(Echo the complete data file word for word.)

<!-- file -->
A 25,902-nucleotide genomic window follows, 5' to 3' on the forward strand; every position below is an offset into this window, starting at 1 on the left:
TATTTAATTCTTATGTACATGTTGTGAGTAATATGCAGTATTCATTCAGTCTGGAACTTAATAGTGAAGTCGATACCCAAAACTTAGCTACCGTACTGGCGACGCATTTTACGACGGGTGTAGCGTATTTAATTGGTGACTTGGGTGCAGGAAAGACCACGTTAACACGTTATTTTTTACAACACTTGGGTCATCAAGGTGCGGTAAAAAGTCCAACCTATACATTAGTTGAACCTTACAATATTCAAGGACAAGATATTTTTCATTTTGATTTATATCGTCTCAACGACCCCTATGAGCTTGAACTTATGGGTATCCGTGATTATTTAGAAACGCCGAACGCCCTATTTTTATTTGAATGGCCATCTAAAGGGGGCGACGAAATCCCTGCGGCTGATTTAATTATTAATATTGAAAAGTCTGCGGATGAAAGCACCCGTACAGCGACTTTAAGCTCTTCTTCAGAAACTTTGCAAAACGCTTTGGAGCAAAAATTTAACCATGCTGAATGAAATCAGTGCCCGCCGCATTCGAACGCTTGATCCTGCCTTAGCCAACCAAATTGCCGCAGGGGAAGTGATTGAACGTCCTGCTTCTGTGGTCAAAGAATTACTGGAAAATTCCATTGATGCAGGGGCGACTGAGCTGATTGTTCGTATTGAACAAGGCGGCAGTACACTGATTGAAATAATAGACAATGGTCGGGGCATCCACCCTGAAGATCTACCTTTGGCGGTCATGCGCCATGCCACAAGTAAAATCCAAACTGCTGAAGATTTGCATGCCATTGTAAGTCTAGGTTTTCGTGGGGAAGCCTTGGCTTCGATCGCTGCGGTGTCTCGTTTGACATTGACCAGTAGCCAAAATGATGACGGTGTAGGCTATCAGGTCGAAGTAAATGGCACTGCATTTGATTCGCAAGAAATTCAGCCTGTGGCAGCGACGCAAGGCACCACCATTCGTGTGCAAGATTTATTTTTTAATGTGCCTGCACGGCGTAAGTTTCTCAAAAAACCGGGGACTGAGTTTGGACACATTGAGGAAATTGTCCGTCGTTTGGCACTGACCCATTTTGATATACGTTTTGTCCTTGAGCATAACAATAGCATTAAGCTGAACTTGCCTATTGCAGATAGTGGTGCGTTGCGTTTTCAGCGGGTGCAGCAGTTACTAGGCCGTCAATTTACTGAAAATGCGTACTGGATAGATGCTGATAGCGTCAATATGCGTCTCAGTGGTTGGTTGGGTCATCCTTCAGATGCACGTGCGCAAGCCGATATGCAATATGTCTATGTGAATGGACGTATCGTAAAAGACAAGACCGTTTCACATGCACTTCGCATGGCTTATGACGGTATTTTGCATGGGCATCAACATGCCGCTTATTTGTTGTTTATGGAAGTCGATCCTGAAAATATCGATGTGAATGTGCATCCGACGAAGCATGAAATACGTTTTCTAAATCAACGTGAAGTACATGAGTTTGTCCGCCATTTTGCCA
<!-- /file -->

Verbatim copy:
A 25,902-nucleotide genomic window follows, 5' to 3' on the forward strand; every position below is an offset into this window, starting at 1 on the left:
TATTTAATTCTTATGTACATGTTGTGAGTAATATGCAGTATTCATTCAGTCTGGAACTTAATAGTGAAGTCGATACCCAAAACTTAGCTACCGTACTGGCGACGCATTTTACGACGGGTGTAGCGTATTTAATTGGTGACTTGGGTGCAGGAAAGACCACGTTAACACGTTATTTTTTACAACACTTGGGTCATCAAGGTGCGGTAAAAAGTCCAACCTATACATTAGTTGAACCTTACAATATTCAAGGACAAGATATTTTTCATTTTGATTTATATCGTCTCAACGACCCCTATGAGCTTGAACTTATGGGTATCCGTGATTATTTAGAAACGCCGAACGCCCTATTTTTATTTGAATGGCCATCTAAAGGGGGCGACGAAATCCCTGCGGCTGATTTAATTATTAATATTGAAAAGTCTGCGGATGAAAGCACCCGTACAGCGACTTTAAGCTCTTCTTCAGAAACTTTGCAAAACGCTTTGGAGCAAAAATTTAACCATGCTGAATGAAATCAGTGCCCGCCGCATTCGAACGCTTGATCCTGCCTTAGCCAACCAAATTGCCGCAGGGGAAGTGATTGAACGTCCTGCTTCTGTGGTCAAAGAATTACTGGAAAATTCCATTGATGCAGGGGCGACTGAGCTGATTGTTCGTATTGAACAAGGCGGCAGTACACTGATTGAAATAATAGACAATGGTCGGGGCATCCACCCTGAAGATCTACCTTTGGCGGTCATGCGCCATGCCACAAGTAAAATCCAAACTGCTGAAGATTTGCATGCCATTGTAAGTCTAGGTTTTCGTGGGGAAGCCTTGGCTTCGATCGCTGCGGTGTCTCGTTTGACATTGACCAGTAGCCAAAATGATGACGGTGTAGGCTATCAGGTCGAAGTAAATGGCACTGCATTTGATTCGCAAGAAATTCAGCCTGTGGCAGCGACGCAAGGCACCACCATTCGTGTGCAAGATTTATTTTTTAATGTGCCTGCACGGCGTAAGTTTCTCAAAAAACCGGGGACTGAGTTTGGACACATTGAGGAAATTGTCCGTCGTTTGGCACTGACCCATTTTGATATACGTTTTGTCCTTGAGCATAACAATAGCATTAAGCTGAACTTGCCTATTGCAGATAGTGGTGCGTTGCGTTTTCAGCGGGTGCAGCAGTTACTAGGCCGTCAATTTACTGAAAATGCGTACTGGATAGATGCTGATAGCGTCAATATGCGTCTCAGTGGTTGGTTGGGTCATCCTTCAGATGCACGTGCGCAAGCCGATATGCAATATGTCTATGTGAATGGACGTATCGTAAAAGACAAGACCGTTTCACATGCACTTCGCATGGCTTATGACGGTATTTTGCATGGGCATCAACATGCCGCTTATTTGTTGTTTATGGAAGTCGATCCTGAAAATATCGATGTGAATGTGCATCCGACGAAGCATGAAATACGTTTTCTAAATCAACGTGAAGTACATGAGTTTGTCCGCCATTTTGCCA